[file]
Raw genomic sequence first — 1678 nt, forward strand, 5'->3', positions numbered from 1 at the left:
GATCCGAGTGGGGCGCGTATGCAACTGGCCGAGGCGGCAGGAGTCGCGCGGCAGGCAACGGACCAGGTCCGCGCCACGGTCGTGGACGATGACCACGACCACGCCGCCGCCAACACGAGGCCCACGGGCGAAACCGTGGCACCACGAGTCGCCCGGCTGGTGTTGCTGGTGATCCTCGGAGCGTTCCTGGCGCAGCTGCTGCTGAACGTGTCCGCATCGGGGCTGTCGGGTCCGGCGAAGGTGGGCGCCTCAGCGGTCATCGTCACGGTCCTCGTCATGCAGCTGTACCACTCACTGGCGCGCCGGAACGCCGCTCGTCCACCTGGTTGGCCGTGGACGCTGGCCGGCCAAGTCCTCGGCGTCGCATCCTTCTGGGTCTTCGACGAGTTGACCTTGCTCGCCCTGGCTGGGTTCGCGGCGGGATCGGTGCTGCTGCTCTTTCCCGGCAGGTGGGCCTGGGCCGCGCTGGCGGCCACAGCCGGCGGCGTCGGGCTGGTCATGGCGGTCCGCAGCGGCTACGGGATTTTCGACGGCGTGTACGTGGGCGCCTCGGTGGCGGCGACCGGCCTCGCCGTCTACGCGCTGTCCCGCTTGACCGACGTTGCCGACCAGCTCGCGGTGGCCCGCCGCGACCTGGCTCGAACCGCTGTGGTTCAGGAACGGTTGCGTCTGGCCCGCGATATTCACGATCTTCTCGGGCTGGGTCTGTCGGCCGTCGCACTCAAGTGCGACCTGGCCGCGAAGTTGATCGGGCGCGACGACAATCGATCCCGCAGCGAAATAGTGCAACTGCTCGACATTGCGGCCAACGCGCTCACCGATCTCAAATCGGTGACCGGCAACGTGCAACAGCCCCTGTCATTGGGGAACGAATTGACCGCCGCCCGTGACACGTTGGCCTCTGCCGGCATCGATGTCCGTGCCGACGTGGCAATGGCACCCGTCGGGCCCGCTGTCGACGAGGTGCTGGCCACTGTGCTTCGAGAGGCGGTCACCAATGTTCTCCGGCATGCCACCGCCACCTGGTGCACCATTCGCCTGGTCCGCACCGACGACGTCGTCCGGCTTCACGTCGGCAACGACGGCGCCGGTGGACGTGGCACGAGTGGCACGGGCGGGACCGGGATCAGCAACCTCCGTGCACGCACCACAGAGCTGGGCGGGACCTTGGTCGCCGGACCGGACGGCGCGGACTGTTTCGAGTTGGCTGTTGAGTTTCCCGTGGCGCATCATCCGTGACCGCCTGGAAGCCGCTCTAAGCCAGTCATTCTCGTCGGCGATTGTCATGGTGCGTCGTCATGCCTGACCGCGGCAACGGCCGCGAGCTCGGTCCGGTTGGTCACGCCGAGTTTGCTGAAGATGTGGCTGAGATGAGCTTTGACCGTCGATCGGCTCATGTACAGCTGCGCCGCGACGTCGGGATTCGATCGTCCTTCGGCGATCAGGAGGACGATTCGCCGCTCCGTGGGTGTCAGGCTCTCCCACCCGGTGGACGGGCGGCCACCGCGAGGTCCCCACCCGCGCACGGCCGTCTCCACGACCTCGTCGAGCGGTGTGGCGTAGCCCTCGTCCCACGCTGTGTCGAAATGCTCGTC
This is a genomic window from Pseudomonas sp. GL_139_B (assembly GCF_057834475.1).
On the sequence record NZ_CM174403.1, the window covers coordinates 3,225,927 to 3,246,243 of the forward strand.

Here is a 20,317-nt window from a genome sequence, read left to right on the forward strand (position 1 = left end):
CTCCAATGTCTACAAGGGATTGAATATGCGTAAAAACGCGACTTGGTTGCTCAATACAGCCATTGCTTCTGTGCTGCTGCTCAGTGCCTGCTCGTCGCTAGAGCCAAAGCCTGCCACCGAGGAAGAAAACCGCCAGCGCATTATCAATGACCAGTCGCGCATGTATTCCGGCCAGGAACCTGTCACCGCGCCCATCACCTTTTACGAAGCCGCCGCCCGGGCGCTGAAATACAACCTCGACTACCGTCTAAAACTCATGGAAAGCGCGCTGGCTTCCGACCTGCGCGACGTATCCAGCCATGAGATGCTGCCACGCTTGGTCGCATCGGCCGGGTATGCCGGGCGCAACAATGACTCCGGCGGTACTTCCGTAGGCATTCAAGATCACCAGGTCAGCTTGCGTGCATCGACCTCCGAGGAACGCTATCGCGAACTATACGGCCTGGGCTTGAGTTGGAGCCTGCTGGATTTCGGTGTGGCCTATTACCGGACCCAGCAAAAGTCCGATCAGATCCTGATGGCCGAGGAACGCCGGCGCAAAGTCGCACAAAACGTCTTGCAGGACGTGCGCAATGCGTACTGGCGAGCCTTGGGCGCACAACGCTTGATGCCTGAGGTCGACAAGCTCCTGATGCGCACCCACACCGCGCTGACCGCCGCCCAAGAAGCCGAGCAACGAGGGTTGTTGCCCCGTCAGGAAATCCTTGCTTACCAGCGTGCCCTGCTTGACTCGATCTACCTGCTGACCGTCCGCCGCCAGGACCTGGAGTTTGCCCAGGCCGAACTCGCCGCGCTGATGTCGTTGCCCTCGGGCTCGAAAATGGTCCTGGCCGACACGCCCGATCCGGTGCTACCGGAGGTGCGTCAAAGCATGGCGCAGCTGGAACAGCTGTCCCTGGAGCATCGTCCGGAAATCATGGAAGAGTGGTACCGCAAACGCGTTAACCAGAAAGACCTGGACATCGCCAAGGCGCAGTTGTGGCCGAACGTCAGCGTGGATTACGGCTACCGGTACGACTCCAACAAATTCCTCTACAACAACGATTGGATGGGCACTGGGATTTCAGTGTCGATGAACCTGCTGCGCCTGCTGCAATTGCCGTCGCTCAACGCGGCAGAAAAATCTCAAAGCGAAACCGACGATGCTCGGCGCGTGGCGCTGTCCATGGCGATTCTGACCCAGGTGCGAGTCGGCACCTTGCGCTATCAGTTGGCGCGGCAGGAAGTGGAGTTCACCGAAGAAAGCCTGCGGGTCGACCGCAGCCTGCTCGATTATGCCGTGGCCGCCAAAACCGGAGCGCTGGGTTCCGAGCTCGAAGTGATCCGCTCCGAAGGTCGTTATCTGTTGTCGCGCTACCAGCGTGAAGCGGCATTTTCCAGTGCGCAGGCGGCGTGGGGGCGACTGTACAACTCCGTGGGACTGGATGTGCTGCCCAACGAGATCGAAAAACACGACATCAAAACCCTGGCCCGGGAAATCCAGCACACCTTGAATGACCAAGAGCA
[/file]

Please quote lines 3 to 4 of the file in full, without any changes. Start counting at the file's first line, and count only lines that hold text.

This is a genomic window from Pseudomonas sp. GL_139_B (assembly GCF_057834475.1).
On the sequence record NZ_CM174403.1, the window covers coordinates 3,225,927 to 3,246,243 of the forward strand.